Capture of mesothelioma cells with ‘universal’ CTC-chip

  • Authors:
    • Kazue Yoneda
    • Yasuhiro Chikaishi
    • Taiji Kuwata
    • Takashi Ohnaga
    • Fumihiro Tanaka
  • View Affiliations

  • Published online on: December 14, 2017     https://doi.org/10.3892/ol.2017.7619
  • Pages: 2635-2640
Metrics: HTML 0 views | PDF 0 views     Cited By (CrossRef): 0 citations

Abstract

Malignant mesothelioma (MM) is a highly aggressive malignant tumor, predominantly associated with job‑related exposure to asbestos. Development of effective and non‑invasive modalities for diagnosis is an important issue in occupational medicine. Circulating tumor cells (CTCs), which are tumor cells that are shed from primary tumors and circulate in the peripheral blood, may be detected at an earlier stage than malignant tumors, and detection of CTCs may provide a novel insight into the diagnosis of MM. In a previous study evaluating clinical utility of CTCs, detected with a widely used system ‘CellSearch’, the authors indicated a significant however insufficient capability in the diagnosis of MM, suggesting need for a more sensitive system. Accordingly, the authors developed a novel microfluidic system to capture CTCs (CTC‑chip), and demonstrated that the CTC‑chip effectively captured MM cells (ACC‑MESO‑4) spiked in the blood by conjugating an anti‑podoplanin antibody. The results of the present study demonstrated that the CTC‑chip coated with the anti‑podoplanin antibody captured another MM cell (ACC‑MESO‑1). However, the capture efficiencies were lower than those for ACC‑MESO‑4. In addition, an anti‑mesothelin antibody was used to capture CTCs, however the CTC‑chip coated with the anti‑mesothelin antibody failed to effectively capture MM cells, possibly due to low mesothelin expression. Overall, the CTC‑chip may capture specific types of CTCs by conjugating any antibody against an antigen expressed on CTCs, and may be a useful system for the diagnosis of malignant tumors, including MM.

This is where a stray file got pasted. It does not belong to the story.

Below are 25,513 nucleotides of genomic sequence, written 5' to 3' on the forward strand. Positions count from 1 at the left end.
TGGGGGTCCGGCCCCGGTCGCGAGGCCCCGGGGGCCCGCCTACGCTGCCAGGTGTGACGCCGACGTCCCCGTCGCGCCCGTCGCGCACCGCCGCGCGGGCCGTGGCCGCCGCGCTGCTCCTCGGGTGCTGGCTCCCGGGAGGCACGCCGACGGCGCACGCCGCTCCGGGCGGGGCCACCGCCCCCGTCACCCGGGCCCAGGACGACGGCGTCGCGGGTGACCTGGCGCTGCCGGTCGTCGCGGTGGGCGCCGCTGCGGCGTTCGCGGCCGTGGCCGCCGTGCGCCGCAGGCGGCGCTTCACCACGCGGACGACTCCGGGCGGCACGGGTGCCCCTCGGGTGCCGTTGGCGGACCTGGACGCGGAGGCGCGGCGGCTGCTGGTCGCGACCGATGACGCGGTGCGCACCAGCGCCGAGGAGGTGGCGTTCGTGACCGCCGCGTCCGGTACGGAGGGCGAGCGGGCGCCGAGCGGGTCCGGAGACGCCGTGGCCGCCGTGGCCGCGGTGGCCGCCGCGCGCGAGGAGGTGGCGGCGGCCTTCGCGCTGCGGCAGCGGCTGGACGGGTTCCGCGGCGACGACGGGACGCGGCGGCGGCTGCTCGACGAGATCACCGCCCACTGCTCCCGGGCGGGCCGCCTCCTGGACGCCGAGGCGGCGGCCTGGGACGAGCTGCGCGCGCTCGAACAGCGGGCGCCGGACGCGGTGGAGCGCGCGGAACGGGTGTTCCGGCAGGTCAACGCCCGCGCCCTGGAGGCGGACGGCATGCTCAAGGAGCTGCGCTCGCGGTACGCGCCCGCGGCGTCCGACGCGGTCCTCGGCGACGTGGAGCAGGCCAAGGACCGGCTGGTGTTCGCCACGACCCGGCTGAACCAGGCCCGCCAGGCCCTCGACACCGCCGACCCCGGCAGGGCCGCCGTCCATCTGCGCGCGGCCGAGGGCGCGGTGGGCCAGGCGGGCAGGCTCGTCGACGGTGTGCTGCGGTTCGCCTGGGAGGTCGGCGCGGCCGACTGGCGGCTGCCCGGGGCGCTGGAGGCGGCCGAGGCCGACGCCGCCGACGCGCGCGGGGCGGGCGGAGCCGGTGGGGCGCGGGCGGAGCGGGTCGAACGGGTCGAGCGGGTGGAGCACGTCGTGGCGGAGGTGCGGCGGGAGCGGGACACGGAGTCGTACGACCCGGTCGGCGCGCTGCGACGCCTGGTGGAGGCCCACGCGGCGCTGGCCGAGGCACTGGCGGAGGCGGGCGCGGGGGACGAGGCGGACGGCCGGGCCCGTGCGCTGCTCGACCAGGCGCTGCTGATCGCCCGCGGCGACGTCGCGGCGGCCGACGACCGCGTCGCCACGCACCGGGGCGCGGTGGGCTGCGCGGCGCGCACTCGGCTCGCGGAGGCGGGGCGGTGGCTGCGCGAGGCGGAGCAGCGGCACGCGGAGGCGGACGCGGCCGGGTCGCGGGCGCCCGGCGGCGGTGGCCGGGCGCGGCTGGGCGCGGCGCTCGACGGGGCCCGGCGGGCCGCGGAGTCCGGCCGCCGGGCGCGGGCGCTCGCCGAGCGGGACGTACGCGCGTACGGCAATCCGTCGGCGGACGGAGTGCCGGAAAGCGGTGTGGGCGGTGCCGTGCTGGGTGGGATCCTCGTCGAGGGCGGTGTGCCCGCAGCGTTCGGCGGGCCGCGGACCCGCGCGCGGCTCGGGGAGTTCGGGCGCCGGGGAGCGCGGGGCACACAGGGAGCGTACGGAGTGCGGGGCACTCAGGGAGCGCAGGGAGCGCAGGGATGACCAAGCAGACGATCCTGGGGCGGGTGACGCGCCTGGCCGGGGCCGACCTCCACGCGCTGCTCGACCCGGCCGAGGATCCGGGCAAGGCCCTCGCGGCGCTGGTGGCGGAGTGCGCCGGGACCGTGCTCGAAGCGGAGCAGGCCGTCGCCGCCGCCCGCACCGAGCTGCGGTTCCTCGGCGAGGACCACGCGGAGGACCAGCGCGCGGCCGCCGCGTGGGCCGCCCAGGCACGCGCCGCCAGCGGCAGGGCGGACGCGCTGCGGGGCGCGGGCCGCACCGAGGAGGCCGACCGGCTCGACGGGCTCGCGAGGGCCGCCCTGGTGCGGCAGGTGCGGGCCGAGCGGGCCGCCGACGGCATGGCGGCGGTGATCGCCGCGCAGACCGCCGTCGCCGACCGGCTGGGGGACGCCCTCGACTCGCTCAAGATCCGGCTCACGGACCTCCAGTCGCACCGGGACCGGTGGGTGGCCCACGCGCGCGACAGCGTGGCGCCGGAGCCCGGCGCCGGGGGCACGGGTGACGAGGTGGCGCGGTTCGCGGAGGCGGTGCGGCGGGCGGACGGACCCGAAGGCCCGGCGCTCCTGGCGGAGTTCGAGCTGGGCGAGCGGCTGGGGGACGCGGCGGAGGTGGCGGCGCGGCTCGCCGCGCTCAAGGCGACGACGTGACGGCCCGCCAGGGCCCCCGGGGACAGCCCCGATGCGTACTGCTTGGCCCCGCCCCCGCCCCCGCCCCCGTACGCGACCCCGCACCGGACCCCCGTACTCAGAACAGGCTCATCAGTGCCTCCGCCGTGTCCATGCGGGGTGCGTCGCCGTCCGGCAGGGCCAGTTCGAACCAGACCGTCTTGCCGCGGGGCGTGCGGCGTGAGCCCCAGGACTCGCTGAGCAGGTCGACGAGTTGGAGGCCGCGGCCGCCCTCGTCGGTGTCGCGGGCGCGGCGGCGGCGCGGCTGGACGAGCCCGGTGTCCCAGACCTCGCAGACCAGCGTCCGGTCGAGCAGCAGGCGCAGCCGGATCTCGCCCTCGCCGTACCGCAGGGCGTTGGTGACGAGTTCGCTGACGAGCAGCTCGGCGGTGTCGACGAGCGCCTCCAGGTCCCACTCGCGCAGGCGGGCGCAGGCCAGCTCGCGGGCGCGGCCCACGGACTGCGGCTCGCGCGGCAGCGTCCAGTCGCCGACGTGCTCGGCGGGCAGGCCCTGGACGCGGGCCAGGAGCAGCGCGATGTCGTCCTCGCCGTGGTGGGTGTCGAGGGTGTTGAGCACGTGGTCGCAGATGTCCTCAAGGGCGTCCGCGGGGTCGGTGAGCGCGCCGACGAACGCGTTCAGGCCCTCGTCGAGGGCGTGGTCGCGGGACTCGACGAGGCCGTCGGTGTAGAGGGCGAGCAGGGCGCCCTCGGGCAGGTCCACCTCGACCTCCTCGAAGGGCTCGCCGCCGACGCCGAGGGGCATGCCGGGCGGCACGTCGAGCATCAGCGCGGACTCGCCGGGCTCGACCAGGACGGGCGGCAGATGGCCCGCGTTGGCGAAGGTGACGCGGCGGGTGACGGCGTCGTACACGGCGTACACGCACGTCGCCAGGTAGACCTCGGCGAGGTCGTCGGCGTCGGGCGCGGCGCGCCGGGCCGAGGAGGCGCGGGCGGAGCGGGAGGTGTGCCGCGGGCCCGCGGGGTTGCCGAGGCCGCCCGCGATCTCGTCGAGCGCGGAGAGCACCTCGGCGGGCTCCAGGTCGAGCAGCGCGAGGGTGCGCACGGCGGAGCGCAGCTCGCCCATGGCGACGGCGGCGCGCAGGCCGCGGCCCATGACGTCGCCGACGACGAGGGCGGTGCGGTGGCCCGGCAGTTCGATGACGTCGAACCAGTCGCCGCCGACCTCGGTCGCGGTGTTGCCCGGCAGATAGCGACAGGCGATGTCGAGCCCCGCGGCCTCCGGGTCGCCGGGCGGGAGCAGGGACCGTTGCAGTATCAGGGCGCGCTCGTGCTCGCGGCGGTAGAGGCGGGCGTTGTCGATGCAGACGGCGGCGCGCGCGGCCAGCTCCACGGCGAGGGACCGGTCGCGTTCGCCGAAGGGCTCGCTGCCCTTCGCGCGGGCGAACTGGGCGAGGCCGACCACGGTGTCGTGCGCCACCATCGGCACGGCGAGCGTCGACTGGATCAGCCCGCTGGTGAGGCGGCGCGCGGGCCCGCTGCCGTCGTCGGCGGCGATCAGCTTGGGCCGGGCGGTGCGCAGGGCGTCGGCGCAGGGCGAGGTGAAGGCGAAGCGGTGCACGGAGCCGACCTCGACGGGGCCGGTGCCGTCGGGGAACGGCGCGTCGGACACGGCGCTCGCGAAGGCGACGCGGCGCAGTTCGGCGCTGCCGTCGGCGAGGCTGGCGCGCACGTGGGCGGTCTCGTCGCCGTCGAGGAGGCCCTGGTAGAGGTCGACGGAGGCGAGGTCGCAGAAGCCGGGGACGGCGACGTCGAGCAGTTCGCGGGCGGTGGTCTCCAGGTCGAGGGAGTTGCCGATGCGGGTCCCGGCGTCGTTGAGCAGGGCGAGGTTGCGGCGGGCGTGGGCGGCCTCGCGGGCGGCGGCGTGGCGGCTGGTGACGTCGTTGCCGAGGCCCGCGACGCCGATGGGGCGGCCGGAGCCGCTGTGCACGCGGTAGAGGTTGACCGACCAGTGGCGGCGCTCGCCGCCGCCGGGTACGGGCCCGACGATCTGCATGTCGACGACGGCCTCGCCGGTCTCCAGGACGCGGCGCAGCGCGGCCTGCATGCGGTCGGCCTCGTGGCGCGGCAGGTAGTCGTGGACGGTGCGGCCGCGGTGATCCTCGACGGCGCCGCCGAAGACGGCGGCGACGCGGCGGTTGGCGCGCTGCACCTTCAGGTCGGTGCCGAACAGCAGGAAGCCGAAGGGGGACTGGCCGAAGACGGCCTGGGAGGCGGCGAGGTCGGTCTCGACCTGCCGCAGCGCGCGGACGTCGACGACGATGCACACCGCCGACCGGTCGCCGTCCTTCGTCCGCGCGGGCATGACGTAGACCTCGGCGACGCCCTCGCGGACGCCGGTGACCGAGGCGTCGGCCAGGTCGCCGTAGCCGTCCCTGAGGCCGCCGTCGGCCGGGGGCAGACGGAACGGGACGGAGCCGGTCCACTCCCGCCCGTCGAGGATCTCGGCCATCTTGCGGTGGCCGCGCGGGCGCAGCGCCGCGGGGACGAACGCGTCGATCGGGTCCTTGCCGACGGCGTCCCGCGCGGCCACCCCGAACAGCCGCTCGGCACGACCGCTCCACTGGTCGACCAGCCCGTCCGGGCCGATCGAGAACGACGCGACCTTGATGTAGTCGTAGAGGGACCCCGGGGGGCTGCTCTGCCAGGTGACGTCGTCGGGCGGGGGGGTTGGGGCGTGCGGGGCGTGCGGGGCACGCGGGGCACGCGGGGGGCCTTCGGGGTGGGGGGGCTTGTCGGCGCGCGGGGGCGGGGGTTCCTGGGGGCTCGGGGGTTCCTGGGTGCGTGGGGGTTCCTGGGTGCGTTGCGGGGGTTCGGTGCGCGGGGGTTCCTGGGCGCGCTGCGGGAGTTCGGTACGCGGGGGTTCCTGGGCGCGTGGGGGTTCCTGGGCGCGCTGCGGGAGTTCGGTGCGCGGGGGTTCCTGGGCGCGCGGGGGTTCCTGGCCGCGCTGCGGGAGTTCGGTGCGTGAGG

Introduction

Malignant mesothelioma (MM) is a highly aggressive tumor of the mesothelial origin associated with asbestos exposure, and most commonly develops in the pleura (13). MM is rare, but is increasingly prevalent in many industrialized countries including Japan even after a ban of asbestos usage probably because of its long latency period between asbestos exposure and development of MM (35). Thus, the prevention, diagnosis and therapy of MM are important issues in occupational medicine.

The diagnosis of MM is usually confirmed by histological examination of biopsied samples, which are usually obtained invasive procedures such as thoracoscopic pleural biopsy (6,7). These invasive procedures may not be appropriate for mass-screening to identify MM patients among high-risk population with history of asbestos-exposure, or cannot be performed for patients with impaired organ functions. Among less invasive procedures for the diagnosis, radiographic examinations such as chest roentgenogram and computed tomography (CT) are most commonly employed, but do not provide definitive diagnosis of MM. Blood-based tests may be promising, but the serum mesothelin related protein (SMRP), the only clinically approved blood-test, may not provide sufficient diagnostic sensitivity (8,9). Accordingly, a novel blood-based test for the diagnosis of MM should be established for early diagnosis as well as improvement of prognosis of MM patients.